The Countdown To Spring Has Officially Begun

Quick poll: who is ready for winter to be over already? I, for one, have been counting down the days to warmer weather ever since the first hint of chill tainted the air last September. But, for those of you who aren't quite so obsessed with what's going down on your calendar, you might be wondering: when is the first day of spring 2016? According to the Farmer's Almanac, this year the first day of spring is either March 19 or March 20 in North America, depending on which time zone you live in, but if you ask me, that's not soon enough.

If you paid any attention to Punxsutawney Phil earlier this year, you may have been under the assumption that it was only a matter of time before the dull and dreary days of February gave way to an early spring. The celebrated groundhog did not see its shadow, which according to tradition, means that spring is on its way. Of course, spring is on its way no matter what a rodent meteorologist has to say, but sometimes a glimmer of hope is all you need to get pumped up for brighter days ahead.

The vernal equinox has historically always been met with celebration — from the pagan days of old to modern times — so people, mark your calendars. Here's what to know about the first day of spring.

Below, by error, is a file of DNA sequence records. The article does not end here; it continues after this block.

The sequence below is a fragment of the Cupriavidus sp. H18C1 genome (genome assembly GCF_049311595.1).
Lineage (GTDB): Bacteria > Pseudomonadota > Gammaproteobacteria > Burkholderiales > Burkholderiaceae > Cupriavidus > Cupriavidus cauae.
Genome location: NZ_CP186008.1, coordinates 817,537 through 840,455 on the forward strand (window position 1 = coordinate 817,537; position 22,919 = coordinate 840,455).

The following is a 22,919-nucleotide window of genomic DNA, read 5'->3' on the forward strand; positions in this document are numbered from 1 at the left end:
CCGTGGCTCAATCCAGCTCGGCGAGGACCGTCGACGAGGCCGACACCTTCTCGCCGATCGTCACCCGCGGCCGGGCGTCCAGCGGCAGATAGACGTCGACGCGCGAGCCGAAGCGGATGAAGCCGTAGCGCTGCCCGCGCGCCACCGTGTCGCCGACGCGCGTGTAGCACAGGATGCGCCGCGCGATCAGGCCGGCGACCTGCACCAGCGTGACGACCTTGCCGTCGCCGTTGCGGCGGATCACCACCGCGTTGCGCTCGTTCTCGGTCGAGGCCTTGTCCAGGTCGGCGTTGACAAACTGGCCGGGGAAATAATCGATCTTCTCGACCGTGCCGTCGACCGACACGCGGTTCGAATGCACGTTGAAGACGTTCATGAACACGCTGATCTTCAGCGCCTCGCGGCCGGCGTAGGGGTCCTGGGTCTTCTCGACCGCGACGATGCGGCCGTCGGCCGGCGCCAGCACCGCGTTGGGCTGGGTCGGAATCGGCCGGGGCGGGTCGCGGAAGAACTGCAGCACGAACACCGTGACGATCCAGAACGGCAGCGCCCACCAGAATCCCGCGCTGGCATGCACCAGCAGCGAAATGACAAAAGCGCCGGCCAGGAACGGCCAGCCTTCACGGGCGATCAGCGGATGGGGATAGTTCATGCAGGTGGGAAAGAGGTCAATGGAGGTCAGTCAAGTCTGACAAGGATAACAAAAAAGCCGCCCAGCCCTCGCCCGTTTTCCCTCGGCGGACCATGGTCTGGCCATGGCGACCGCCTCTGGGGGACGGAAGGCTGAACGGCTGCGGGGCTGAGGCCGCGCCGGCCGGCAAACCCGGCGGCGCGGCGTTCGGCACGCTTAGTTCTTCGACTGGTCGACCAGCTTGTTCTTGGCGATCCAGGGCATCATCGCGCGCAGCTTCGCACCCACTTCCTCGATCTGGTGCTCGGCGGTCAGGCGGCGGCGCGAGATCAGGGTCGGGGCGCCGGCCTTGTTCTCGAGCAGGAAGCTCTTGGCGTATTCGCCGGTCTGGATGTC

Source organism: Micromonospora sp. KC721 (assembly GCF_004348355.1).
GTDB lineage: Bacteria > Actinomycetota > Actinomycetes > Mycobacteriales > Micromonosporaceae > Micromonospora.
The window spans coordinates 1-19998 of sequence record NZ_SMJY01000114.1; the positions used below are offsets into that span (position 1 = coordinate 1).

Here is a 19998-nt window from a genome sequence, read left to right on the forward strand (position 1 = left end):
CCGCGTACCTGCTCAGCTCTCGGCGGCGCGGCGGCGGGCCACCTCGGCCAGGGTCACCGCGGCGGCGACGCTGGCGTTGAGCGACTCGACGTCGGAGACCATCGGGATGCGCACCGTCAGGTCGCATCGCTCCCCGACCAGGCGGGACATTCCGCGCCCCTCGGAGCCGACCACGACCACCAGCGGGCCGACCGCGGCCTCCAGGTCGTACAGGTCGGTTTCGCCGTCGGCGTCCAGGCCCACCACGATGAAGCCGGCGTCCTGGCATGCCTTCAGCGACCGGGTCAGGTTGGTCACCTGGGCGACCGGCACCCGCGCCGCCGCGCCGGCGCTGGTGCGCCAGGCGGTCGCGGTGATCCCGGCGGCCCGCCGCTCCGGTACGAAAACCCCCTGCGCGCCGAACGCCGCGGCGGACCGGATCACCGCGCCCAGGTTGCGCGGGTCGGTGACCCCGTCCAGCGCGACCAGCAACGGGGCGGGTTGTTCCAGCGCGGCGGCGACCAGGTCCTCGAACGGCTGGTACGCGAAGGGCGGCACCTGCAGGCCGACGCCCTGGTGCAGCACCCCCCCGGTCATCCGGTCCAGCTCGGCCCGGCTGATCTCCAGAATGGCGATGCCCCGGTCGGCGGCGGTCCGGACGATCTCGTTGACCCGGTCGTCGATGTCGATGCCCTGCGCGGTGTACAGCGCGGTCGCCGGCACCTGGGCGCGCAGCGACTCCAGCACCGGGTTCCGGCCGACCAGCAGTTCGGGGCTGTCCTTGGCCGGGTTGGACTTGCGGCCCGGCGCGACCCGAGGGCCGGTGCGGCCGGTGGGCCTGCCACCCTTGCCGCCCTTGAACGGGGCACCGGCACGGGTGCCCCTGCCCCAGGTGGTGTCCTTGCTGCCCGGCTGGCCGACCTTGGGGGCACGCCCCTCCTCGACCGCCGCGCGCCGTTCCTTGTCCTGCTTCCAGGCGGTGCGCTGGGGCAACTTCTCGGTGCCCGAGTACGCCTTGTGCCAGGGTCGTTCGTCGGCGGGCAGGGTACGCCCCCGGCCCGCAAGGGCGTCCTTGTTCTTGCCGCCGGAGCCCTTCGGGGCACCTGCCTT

1. The first day of spring varies, depending on where you live

While we'll all get to experience the glorious arrival of spring eventually, some of us get early VIP access, depending on location. According to the Farmer's Almanac, the official spring equinox varies by time zone. It arrives as follows:

  • March 19 at 9:30 p.m. PDT
  • March 19 at 10:30 p.m. MDT
  • March 19 at 11:30 p.m. CDT
  • March 20 at 12:30 a.m. EDT

Generally speaking, the first full day of spring is officially celebrated March 20.

2. What is the vernal equinox, exactly?

Throughout the course of the year, there are two times when the sun is directly above the equator. The vernal equinox happens in March and indicates the first day of spring, while the autumnal equinox takes place in September, marking the first day of fall. Immediately following the vernal equinox, the Earth's northern hemisphere begins to tilt closer to the sun, meaning more hours of daylight.

3. When is the last day of spring?

The northern hemisphere gets to enjoy spring's bounty up until the summer solstice, which happens on June 21. Not only is this the official first day of summer, it is also the day when we experience the most hours of daylight.

4. How long before winter comes back?

The first day of winter 2016 is Dec. 21 — but why worry about that now? Warmer days await, y'all, and it's time we welcome them with open arms.

Images: Fotolia; Giphy